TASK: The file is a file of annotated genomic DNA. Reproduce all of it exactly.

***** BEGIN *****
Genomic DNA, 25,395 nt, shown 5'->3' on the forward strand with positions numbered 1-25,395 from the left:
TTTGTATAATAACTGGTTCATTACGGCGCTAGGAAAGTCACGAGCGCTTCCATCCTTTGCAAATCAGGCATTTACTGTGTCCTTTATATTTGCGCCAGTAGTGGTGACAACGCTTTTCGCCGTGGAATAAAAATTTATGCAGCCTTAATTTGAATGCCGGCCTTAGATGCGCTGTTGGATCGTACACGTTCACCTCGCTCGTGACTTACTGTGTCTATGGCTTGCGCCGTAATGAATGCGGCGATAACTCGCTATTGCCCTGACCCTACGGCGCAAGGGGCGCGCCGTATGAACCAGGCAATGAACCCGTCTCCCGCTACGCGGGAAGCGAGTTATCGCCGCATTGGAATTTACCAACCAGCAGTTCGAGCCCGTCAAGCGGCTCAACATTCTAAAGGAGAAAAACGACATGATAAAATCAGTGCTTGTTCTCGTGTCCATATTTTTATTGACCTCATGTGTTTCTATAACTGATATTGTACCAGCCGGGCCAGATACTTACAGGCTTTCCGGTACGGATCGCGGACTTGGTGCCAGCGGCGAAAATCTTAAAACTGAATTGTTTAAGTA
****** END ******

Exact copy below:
Genomic DNA, 25,395 nt, shown 5'->3' on the forward strand with positions numbered 1-25,395 from the left:
TTTGTATAATAACTGGTTCATTACGGCGCTAGGAAAGTCACGAGCGCTTCCATCCTTTGCAAATCAGGCATTTACTGTGTCCTTTATATTTGCGCCAGTAGTGGTGACAACGCTTTTCGCCGTGGAATAAAAATTTATGCAGCCTTAATTTGAATGCCGGCCTTAGATGCGCTGTTGGATCGTACACGTTCACCTCGCTCGTGACTTACTGTGTCTATGGCTTGCGCCGTAATGAATGCGGCGATAACTCGCTATTGCCCTGACCCTACGGCGCAAGGGGCGCGCCGTATGAACCAGGCAATGAACCCGTCTCCCGCTACGCGGGAAGCGAGTTATCGCCGCATTGGAATTTACCAACCAGCAGTTCGAGCCCGTCAAGCGGCTCAACATTCTAAAGGAGAAAAACGACATGATAAAATCAGTGCTTGTTCTCGTGTCCATATTTTTATTGACCTCATGTGTTTCTATAACTGATATTGTACCAGCCGGGCCAGATACTTACAGGCTTTCCGGTACGGATCGCGGACTTGGTGCCAGCGGCGAAAATCTTAAAACTGAATTGTTTAAGTA